1. I didn’t realize there’s a backlash, well I’m glad I kind of ignore that kind of stuff. In fact, I hadn’t really read hardly any reviews before going into this, just like I did before seeing Midnight in Paris which I also love.

  3. Ted S.

    That’s a great review Ruth, I don’t know if I’ll ever see it. I’m not much of a fan of silent films, besides some of the old Charlie Chaplin’s films I watched when I was younger, I’ve never been able to sit through any other silent film. In fact, I just don’t like black & white films in general, it somehow depresses the heck out of me.

    1. Totally understand Ted. I’m generally not a big fan of silent films but The Artist is quite different and the actors didn’t overact with their expressions. You find b&w films depressing? Well then you probably can’t sit through a lot of Gregory Peck old films then, ahah, except perhaps Twelve O’Clock High which I think you might like.

    1. Hi Diane, I think in this case it’s fine that the story is predictable, we watched it not to be surprised by the twist or anything like that, but watch how an otherwise simple story is told in such a unique, delightful way.

  4. Great review – I really want to see it now. Amazing that a silent film about silent films has been this successful today.

    Didn’t know John Goodman and James Cromwell were in the film. A bonus 🙂

    1. Thanks Fabo, yeah I’d think this was kind of a gamble for the filmmaker to do, but glad it paid off for them. Yeah both Goodman and Cromwell were good, I didn’t know they were in it until I saw them so it was a pleasant surprise.

  5. It saddens me that i probably won’t be seeing this anytime soon 😦 Anyways, good review. This one of the many films that have been saved for the end of the year that i would love to see but will probably have to wait.

    Btw, in case you’re till interested i am making progress of the Angelina post. I recently watched Gia and Girl Interrupted, and i rewatched the Good Shepard tonight. Gotta say making top actor performances posts are harder than they look

    1. Hi Julian, that’s too bad man, well as long as you see it at some point… I think you’ll appreciate it.

      That’s cool on Angie, are you gonna write a post on it then? Like my Gregory marathon, it’d be nice to see at least a mini review of what you’ve watched. I find it hard to do a top list of Greg’s performances also, as most of them are excellent.

  6. Gosh, if only this movie would come to a theater near me!!! I have been wanting to see it for so long now…

    Good to hear your thoughts on the film, Ruth, and I am really glad you loved it. For me the only movie I have given full points is Hugo, it is such a special book and movie to me, but I am hoping The Artist will be up there as well.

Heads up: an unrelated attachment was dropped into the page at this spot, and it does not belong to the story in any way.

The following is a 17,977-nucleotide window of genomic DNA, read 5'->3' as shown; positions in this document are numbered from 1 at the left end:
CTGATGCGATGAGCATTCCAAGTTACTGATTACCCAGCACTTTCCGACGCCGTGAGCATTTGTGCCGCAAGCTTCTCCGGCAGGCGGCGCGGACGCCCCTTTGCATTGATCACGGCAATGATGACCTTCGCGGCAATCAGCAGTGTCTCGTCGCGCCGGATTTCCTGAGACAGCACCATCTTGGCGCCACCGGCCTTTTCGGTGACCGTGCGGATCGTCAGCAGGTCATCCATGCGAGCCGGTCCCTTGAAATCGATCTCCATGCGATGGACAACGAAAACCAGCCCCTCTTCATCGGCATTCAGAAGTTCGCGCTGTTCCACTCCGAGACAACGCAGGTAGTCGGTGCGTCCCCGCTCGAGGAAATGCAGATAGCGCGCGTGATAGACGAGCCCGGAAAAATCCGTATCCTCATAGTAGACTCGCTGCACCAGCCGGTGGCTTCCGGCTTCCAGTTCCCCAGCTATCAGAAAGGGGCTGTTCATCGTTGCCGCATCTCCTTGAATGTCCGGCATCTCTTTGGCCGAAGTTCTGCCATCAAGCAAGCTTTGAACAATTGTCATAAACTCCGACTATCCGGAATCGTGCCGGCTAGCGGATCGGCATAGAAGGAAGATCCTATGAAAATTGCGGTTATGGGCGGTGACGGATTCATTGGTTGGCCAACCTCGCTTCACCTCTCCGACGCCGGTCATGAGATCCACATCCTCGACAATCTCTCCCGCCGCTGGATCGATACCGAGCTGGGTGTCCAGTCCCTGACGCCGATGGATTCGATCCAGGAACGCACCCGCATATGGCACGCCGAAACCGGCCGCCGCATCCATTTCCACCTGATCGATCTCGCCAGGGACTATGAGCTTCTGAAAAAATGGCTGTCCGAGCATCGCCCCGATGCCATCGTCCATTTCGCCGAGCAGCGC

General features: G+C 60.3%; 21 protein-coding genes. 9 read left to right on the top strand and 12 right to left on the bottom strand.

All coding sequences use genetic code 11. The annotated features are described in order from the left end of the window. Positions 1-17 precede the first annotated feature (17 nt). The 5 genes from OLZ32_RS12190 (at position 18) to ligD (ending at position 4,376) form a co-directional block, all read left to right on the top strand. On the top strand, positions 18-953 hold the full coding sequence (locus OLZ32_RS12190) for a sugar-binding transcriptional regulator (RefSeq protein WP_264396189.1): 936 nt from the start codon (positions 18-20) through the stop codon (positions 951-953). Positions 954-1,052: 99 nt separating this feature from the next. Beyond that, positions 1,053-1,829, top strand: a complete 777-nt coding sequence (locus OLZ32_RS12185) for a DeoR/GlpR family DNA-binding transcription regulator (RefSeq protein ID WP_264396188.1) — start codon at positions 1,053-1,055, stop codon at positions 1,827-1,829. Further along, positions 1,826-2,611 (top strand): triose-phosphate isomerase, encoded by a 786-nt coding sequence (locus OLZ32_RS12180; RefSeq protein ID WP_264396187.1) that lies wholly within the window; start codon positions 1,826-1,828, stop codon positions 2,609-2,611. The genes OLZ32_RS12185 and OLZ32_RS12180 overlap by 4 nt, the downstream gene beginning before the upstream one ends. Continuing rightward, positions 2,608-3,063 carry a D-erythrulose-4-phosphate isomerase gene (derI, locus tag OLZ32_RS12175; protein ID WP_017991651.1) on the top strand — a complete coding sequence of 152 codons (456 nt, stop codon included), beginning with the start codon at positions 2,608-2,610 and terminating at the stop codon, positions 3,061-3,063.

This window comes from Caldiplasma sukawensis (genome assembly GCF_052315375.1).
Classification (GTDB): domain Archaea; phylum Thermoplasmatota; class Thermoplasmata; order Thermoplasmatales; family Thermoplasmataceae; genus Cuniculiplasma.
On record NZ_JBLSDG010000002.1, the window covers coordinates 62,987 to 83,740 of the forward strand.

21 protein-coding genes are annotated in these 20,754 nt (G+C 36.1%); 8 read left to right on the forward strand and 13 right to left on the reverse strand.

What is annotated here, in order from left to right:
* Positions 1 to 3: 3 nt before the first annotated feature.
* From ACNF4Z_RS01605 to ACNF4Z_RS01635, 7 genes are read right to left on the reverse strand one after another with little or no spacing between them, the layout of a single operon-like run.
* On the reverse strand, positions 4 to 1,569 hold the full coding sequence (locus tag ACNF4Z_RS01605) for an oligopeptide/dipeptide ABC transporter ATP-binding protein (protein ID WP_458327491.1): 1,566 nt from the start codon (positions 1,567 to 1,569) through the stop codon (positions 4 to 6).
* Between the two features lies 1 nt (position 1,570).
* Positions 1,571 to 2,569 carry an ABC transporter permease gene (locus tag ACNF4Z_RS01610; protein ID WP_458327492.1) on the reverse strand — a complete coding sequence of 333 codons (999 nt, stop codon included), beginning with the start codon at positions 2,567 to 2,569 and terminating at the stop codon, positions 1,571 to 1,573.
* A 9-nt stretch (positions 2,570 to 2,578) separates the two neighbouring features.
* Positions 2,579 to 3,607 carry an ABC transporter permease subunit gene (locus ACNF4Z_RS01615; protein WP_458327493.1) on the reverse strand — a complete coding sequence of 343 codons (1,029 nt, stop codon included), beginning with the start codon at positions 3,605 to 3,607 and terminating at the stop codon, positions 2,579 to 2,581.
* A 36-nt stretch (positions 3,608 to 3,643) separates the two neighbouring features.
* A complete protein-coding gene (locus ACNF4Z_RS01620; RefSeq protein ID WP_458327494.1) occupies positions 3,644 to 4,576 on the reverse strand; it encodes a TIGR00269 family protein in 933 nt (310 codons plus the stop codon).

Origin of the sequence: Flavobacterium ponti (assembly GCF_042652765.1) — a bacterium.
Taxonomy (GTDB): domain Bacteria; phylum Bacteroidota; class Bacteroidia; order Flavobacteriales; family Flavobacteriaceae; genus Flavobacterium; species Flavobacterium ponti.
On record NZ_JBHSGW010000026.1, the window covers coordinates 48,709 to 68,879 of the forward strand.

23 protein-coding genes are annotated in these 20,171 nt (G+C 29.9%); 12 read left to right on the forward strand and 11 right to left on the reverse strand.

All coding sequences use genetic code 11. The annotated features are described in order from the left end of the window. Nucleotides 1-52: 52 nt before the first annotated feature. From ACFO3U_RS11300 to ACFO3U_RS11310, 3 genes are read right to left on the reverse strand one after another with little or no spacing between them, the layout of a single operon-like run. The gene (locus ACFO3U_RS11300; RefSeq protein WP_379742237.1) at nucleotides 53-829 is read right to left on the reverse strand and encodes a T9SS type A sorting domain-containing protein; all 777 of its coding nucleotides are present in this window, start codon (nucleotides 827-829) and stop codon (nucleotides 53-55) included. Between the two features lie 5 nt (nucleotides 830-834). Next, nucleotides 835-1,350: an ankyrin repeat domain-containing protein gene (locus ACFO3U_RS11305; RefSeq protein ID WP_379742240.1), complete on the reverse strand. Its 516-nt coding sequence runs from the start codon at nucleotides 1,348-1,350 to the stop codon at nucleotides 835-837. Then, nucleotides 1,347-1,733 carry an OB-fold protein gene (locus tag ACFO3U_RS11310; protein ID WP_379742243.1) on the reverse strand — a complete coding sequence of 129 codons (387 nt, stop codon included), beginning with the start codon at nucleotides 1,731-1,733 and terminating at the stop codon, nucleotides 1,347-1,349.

Nice review!

    1. Hi Matt, I hope you get to see this on the big screen. I like Hugo but it’s a bit slow in parts and Sacha is annoying so I had to knock points from it. The Artist however kept me engaged from start to finish, and what a finale!

    1. Woo hoo, high five matey! It’s sublime isn’t it? I just adore this one, I might buy the Blu-ray when it’s out.

      Glad to have you back matey!

  7. Woohoo, Ruth and company!

    Excellent, well thought out and executed review.

    From what I’ve read, The Artists screams for a full orchestra hidden in the pit or wings to supply the music. Just as organists and others supplied the background in the heyday of silent films!

    Well done!

  8. I’ve shared before that B&W movies were the majority of what I watched growing up, so seeing the novelty brought to the big screen is a major plus for me! I hope I get to see this soon.

    Glad to see it met up to your highly anticipated expectations! It seems that the perfect score is very well deserved!

  9. Impressive review Ruth!! and high rating too. I will see if I can find its DVD. As you know I am not really into B&W movies but I might give this a try. It also received a lot of nominations…I am intrigued.

    1. Thanks Nov. I know you’re not into bw films, but this one is worth making an exception to as it’s still quite modern compared to real bw silent films of that era.

  10. Wow you really loved this! This makes me even more excited to see it, although I’m waiting for the first week of January to check it out. Great review Ruth 🙂

  11. Great review, Ruth! I am glad to hear you liked this so much. My plan is to catch it sometime within the next week., especially as I don’t think I have seen a bad review yet. 🙂

  12. Pingback: Weekend Viewing Roundup: Margin Call and Another Earth

Join the conversation by leaving a comment

Fill in your details below or click an icon to log in:

WordPress.com Logo

You are commenting using your WordPress.com account. Log Out /  Change )

Google+ photo

You are commenting using your Google+ account. Log Out /  Change )

Twitter picture

You are commenting using your Twitter account. Log Out /  Change )

Facebook photo

You are commenting using your Facebook account. Log Out /  Change )

Connecting to %s